It should not be seen as a way to deploy 5G in a single band but as a way to increase throughput in low frequency bands where little bandwidth is available. DSS is thus meant at being used in carrier aggregation configuration. In the very low frequency bands such as in the 600 MHz or even in the 700- 800 MHz band, the spectrum available is often quite limited and as such offers very limited performance. This, however, can be somehow mitigated by increasing the receive and transmit diversity with for instance 4×4 MIMO instead of 2×2 MIMO and the use of high gain antennas for instance in devices such as CPE to be used in FWA in rural areas. At the beginning of March 2021, Ericsson and Unisoc demonstrated more than 600 Mbps throughput using the n28 (700 MHz) frequency band.

It is to be noted that while the solution seems interesting on the paper, as every new technology, it also needs some maturation. Indeed, it has been reported that some DSS solutions could incur a reduced spectrum efficiency on the 4G part of the spectrum. As a result of this initial situation, some operators have decided to allocate fixed portion of their spectrum to 4G and 5G instead of dynamically managing the allocation of resources depending on the network load.

Quite importantly as well, the support for low frequency bands in 5G will be critical for the launch of Standalone 5G, where the native 5G Core network will be able to handle the control and signaling plane, thus paving the way for more advanced/transformational 5G capabilities such as network slicing.

Outlook for 5G features deployments worldwide

The critical importance of semiconductor in building a differentiated (more efficient) portfolio

With the ever-complexification of radio technologies, and in a very competitive environment, the chipset within the infrastructure is increasingly becoming a matter of differentiation. But as most of the main equipment manufacturers are today claiming to somehow design their own chipset, making bad choices can decisively impact competitiveness as recently experienced by Nokia.

Nokia indeed introduced its 1st generation of ReefShark chipset in January 2018 touting its capability to enable the reduction of massive MIMO antennas by a factor of two while reducing the power consumption of baseband unit by 64%, a key benefit as both size, weight and power consumption has a direct impact on operator OpEx. However, in order to achieve this prowess, Nokia made a chip design choice that put the Finnish vendor in a difficult position. Indeed, by making the decision to use FPGA, a programmable chipset, rather than a dedicated ASIC, Nokia actually quite negatively impacted its product margin. FPGAs indeed, provide flexibility by enabling to reconfigure the chip after it has been designed, something that Nokia believed to be an advantage. But that turned out to be a serious disadvantage as FPGAs are more expensive than ASICS and the time to market that this design choice was supposed to bring disappeared as one of its suppliers experienced difficulties in the manufacturing of the chipset with its 10 nm foundry process. Nokia finally departed from this design choice by finally designing a more competitive SoC through partnership with silicon specialists such as Broadcom, Intel and Marvell for its range of products. This turn of events however quite negatively impacted Nokia’s competitiveness. As of March 2020, Nokia indicated that 17% of its 5G products were powered by Reefshark with the objective of reaching 35% by the end of 2020, 70% by the end of 2021 and 100% by the end of 2022. At the end of Q4 2020, Nokia reported that 43% of its 5G shipments were powered by ReefShark. ReefShark is used for both the baseband and the Radio Unit.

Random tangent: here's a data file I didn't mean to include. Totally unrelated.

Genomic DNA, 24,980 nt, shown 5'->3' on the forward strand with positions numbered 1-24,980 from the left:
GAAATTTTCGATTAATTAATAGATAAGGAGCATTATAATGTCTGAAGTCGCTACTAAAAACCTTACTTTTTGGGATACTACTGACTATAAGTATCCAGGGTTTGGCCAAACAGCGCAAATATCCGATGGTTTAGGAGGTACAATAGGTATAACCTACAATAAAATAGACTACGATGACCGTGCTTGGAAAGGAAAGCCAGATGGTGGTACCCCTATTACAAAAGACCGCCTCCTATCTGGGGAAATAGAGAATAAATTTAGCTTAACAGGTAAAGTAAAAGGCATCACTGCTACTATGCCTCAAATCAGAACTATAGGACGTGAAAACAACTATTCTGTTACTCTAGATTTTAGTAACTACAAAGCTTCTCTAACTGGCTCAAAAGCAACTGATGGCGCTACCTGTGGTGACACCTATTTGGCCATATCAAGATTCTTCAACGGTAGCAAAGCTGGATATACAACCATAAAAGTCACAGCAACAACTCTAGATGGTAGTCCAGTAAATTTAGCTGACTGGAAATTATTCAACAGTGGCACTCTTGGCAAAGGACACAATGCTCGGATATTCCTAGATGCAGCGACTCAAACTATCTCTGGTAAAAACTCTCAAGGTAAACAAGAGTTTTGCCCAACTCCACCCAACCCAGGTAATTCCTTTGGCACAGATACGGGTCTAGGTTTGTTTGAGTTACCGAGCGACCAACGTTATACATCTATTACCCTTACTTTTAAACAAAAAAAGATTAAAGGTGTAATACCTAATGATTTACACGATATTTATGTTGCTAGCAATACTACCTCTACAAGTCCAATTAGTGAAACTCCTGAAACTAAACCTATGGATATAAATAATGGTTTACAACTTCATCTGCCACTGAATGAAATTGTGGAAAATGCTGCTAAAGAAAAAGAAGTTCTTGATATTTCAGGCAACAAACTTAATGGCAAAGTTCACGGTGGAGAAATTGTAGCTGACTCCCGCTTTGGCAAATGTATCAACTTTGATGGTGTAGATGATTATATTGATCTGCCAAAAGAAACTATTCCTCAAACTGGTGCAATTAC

The critical importance of ReefShark for Nokia

Source: Nokia

Meanwhile, Huawei launched its 1st generation of own 5G base station processor called Tiangang in 2019. According to the company, this chip brings several improvements in Active Antenna Units with 50% smaller, 23% lighter and 21% less power-consuming base station. However, because of the strengthened ban on making business with Huawei, the company is facing difficulties in producing its own chip, after TSMC was forced to stop producing Huawei chipset and the future of Huawei capability to design and produce new chips seem uncertain.

As a semiconductor company, Samsung has also invested in the development of its own base station chipset whose 2nd gen was launched in 2019. In April 2020, it announced the selection of Xilinx FPGA  to improve the beamforming capabilities of its equipment and more recently in March 2021, it announced a new Massive MIMO 5G SoC developed in collaboration with Marvell and that promises better coverage and importantly as well a 70% power efficiency improvement over the previous generation.